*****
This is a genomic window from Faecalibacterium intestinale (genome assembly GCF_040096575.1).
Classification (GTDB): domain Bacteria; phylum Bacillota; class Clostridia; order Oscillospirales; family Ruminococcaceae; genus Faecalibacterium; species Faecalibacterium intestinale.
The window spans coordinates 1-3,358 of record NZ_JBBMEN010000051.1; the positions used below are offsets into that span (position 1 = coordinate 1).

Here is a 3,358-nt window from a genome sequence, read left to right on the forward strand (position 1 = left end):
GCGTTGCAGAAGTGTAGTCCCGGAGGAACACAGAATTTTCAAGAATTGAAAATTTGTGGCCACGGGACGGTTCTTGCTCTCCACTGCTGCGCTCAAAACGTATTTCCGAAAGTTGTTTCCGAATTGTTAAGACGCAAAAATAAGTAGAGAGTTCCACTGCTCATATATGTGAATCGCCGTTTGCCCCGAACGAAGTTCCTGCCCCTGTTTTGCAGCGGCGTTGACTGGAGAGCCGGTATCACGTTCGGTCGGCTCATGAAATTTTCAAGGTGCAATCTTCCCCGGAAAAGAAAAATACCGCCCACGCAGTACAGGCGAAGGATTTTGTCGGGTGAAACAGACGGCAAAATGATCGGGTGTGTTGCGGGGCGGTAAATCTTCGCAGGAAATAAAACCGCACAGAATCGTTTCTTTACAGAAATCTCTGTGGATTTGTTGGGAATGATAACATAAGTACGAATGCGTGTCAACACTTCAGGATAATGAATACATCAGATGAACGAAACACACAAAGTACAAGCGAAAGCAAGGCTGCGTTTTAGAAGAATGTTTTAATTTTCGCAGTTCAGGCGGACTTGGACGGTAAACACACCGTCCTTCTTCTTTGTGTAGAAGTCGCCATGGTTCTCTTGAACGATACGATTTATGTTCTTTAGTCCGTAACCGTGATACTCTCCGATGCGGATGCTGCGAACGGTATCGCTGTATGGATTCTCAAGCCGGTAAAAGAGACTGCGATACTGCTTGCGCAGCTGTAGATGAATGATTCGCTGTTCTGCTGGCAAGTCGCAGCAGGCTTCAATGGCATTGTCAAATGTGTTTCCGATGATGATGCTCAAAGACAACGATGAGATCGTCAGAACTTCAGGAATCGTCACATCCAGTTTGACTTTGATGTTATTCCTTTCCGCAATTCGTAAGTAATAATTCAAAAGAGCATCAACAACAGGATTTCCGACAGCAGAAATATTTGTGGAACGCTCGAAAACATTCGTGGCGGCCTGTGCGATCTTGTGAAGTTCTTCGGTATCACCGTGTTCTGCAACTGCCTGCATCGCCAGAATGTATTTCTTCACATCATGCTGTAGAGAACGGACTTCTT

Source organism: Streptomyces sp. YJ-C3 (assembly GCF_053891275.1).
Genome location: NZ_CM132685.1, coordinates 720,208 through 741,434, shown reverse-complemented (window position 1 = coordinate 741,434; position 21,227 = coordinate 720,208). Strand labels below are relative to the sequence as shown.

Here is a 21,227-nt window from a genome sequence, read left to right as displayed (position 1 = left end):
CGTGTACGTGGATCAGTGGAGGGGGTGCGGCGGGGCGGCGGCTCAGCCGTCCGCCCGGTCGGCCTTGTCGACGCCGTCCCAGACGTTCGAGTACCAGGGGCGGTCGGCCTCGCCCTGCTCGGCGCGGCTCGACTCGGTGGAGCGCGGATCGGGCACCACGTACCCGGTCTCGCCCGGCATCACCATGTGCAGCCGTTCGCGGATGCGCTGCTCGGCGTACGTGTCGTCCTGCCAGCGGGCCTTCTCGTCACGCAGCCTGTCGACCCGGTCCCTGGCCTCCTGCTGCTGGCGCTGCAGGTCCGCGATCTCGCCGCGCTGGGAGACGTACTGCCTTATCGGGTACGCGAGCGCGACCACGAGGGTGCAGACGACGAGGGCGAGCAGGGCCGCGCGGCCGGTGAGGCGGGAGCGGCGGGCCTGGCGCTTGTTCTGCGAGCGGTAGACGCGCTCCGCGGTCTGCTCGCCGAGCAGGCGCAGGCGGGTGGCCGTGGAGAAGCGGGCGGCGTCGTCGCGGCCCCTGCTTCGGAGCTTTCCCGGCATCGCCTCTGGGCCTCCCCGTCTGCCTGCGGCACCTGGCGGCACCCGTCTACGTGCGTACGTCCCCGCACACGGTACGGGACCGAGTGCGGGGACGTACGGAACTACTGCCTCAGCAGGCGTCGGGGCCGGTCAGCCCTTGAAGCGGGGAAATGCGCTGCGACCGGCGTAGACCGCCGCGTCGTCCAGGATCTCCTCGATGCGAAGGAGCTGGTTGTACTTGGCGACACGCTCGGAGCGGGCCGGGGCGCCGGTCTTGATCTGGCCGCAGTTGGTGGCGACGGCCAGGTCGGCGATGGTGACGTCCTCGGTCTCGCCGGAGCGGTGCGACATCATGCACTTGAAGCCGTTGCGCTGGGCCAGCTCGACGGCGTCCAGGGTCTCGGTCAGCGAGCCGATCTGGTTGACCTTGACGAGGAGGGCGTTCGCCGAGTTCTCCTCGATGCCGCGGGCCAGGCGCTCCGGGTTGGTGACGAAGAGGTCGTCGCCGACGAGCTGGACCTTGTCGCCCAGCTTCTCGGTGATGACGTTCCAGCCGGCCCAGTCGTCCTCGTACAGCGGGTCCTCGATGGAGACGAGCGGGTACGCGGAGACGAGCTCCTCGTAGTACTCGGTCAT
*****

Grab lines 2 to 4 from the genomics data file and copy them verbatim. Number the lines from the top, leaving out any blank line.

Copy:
Classification (GTDB): domain Bacteria; phylum Bacillota; class Clostridia; order Oscillospirales; family Ruminococcaceae; genus Faecalibacterium; species Faecalibacterium intestinale.
The window spans coordinates 1-3,358 of record NZ_JBBMEN010000051.1; the positions used below are offsets into that span (position 1 = coordinate 1).

Here is a 3,358-nt window from a genome sequence, read left to right on the forward strand (position 1 = left end):